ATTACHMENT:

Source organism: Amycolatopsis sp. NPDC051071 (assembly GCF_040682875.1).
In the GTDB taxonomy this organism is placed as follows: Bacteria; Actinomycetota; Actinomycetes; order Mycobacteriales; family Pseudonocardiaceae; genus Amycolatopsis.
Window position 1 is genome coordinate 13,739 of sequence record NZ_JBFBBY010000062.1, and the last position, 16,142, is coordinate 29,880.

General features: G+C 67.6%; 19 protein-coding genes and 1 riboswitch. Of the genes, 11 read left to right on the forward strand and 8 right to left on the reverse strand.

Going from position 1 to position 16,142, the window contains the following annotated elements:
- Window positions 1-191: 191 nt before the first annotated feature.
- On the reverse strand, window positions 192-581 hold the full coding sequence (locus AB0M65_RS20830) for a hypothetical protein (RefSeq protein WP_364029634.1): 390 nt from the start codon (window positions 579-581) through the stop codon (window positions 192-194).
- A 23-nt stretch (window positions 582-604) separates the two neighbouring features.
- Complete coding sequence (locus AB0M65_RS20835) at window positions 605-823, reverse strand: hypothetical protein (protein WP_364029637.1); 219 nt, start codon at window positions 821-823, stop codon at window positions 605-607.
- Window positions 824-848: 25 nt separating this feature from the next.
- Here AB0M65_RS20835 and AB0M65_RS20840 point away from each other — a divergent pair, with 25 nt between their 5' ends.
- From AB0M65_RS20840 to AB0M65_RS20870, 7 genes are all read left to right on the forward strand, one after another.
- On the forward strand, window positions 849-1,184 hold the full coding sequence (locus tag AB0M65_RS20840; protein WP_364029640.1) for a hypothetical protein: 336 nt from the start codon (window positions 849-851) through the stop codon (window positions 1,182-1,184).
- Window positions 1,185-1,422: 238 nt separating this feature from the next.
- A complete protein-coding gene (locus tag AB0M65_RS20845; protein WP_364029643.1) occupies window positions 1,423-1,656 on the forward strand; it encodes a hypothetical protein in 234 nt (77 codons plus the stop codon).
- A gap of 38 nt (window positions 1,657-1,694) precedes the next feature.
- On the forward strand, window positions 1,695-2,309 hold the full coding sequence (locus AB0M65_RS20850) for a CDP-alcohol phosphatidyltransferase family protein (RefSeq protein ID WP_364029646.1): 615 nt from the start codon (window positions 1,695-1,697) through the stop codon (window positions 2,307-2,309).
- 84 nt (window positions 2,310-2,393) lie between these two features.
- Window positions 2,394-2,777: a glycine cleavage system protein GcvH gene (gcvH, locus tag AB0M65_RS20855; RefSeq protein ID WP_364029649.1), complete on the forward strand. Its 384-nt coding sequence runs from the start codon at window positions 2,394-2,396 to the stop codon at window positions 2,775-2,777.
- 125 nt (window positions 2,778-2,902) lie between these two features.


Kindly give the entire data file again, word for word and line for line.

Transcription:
Source organism: Amycolatopsis sp. NPDC051071 (assembly GCF_040682875.1).
In the GTDB taxonomy this organism is placed as follows: Bacteria; Actinomycetota; Actinomycetes; order Mycobacteriales; family Pseudonocardiaceae; genus Amycolatopsis.
Window position 1 is genome coordinate 13,739 of sequence record NZ_JBFBBY010000062.1, and the last position, 16,142, is coordinate 29,880.

General features: G+C 67.6%; 19 protein-coding genes and 1 riboswitch. Of the genes, 11 read left to right on the forward strand and 8 right to left on the reverse strand.

Going from position 1 to position 16,142, the window contains the following annotated elements:
- Window positions 1-191: 191 nt before the first annotated feature.
- On the reverse strand, window positions 192-581 hold the full coding sequence (locus AB0M65_RS20830) for a hypothetical protein (RefSeq protein WP_364029634.1): 390 nt from the start codon (window positions 579-581) through the stop codon (window positions 192-194).
- A 23-nt stretch (window positions 582-604) separates the two neighbouring features.
- Complete coding sequence (locus AB0M65_RS20835) at window positions 605-823, reverse strand: hypothetical protein (protein WP_364029637.1); 219 nt, start codon at window positions 821-823, stop codon at window positions 605-607.
- Window positions 824-848: 25 nt separating this feature from the next.
- Here AB0M65_RS20835 and AB0M65_RS20840 point away from each other — a divergent pair, with 25 nt between their 5' ends.
- From AB0M65_RS20840 to AB0M65_RS20870, 7 genes are all read left to right on the forward strand, one after another.
- On the forward strand, window positions 849-1,184 hold the full coding sequence (locus tag AB0M65_RS20840; protein WP_364029640.1) for a hypothetical protein: 336 nt from the start codon (window positions 849-851) through the stop codon (window positions 1,182-1,184).
- Window positions 1,185-1,422: 238 nt separating this feature from the next.
- A complete protein-coding gene (locus tag AB0M65_RS20845; protein WP_364029643.1) occupies window positions 1,423-1,656 on the forward strand; it encodes a hypothetical protein in 234 nt (77 codons plus the stop codon).
- A gap of 38 nt (window positions 1,657-1,694) precedes the next feature.
- On the forward strand, window positions 1,695-2,309 hold the full coding sequence (locus AB0M65_RS20850) for a CDP-alcohol phosphatidyltransferase family protein (RefSeq protein ID WP_364029646.1): 615 nt from the start codon (window positions 1,695-1,697) through the stop codon (window positions 2,307-2,309).
- 84 nt (window positions 2,310-2,393) lie between these two features.
- Window positions 2,394-2,777: a glycine cleavage system protein GcvH gene (gcvH, locus tag AB0M65_RS20855; RefSeq protein ID WP_364029649.1), complete on the forward strand. Its 384-nt coding sequence runs from the start codon at window positions 2,394-2,396 to the stop codon at window positions 2,775-2,777.
- 125 nt (window positions 2,778-2,902) lie between these two features.